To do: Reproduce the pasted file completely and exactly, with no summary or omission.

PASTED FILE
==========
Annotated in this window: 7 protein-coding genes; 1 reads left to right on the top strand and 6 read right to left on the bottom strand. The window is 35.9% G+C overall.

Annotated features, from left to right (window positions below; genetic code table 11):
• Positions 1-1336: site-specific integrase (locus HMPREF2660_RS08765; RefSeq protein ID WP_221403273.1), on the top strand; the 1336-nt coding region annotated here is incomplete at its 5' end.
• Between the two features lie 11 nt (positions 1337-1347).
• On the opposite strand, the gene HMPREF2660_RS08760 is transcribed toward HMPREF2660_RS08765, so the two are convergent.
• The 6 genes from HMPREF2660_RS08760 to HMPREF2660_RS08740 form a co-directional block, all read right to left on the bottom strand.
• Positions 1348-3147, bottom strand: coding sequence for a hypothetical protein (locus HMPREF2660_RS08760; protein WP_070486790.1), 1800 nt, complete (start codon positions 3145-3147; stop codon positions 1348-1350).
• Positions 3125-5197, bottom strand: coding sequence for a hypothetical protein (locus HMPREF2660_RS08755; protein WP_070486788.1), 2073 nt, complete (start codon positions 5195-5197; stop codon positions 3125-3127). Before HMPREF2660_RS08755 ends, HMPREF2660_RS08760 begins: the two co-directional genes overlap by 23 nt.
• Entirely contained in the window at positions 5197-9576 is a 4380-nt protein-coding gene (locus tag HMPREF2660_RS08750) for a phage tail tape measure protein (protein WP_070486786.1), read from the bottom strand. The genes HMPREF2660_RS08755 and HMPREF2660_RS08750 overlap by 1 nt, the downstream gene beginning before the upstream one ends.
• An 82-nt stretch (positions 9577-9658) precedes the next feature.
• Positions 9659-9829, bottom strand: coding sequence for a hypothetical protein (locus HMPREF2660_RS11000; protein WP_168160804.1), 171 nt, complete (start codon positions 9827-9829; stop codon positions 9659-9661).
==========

Annotated in this window: 7 protein-coding genes; 1 reads left to right on the top strand and 6 read right to left on the bottom strand. The window is 35.9% G+C overall.

Annotated features, from left to right (window positions below; genetic code table 11):
• Positions 1-1336: site-specific integrase (locus HMPREF2660_RS08765; RefSeq protein ID WP_221403273.1), on the top strand; the 1336-nt coding region annotated here is incomplete at its 5' end.
• Between the two features lie 11 nt (positions 1337-1347).
• On the opposite strand, the gene HMPREF2660_RS08760 is transcribed toward HMPREF2660_RS08765, so the two are convergent.
• The 6 genes from HMPREF2660_RS08760 to HMPREF2660_RS08740 form a co-directional block, all read right to left on the bottom strand.
• Positions 1348-3147, bottom strand: coding sequence for a hypothetical protein (locus HMPREF2660_RS08760; protein WP_070486790.1), 1800 nt, complete (start codon positions 3145-3147; stop codon positions 1348-1350).
• Positions 3125-5197, bottom strand: coding sequence for a hypothetical protein (locus HMPREF2660_RS08755; protein WP_070486788.1), 2073 nt, complete (start codon positions 5195-5197; stop codon positions 3125-3127). Before HMPREF2660_RS08755 ends, HMPREF2660_RS08760 begins: the two co-directional genes overlap by 23 nt.
• Entirely contained in the window at positions 5197-9576 is a 4380-nt protein-coding gene (locus tag HMPREF2660_RS08750) for a phage tail tape measure protein (protein WP_070486786.1), read from the bottom strand. The genes HMPREF2660_RS08755 and HMPREF2660_RS08750 overlap by 1 nt, the downstream gene beginning before the upstream one ends.
• An 82-nt stretch (positions 9577-9658) precedes the next feature.
• Positions 9659-9829, bottom strand: coding sequence for a hypothetical protein (locus HMPREF2660_RS11000; protein WP_168160804.1), 171 nt, complete (start codon positions 9827-9829; stop codon positions 9659-9661).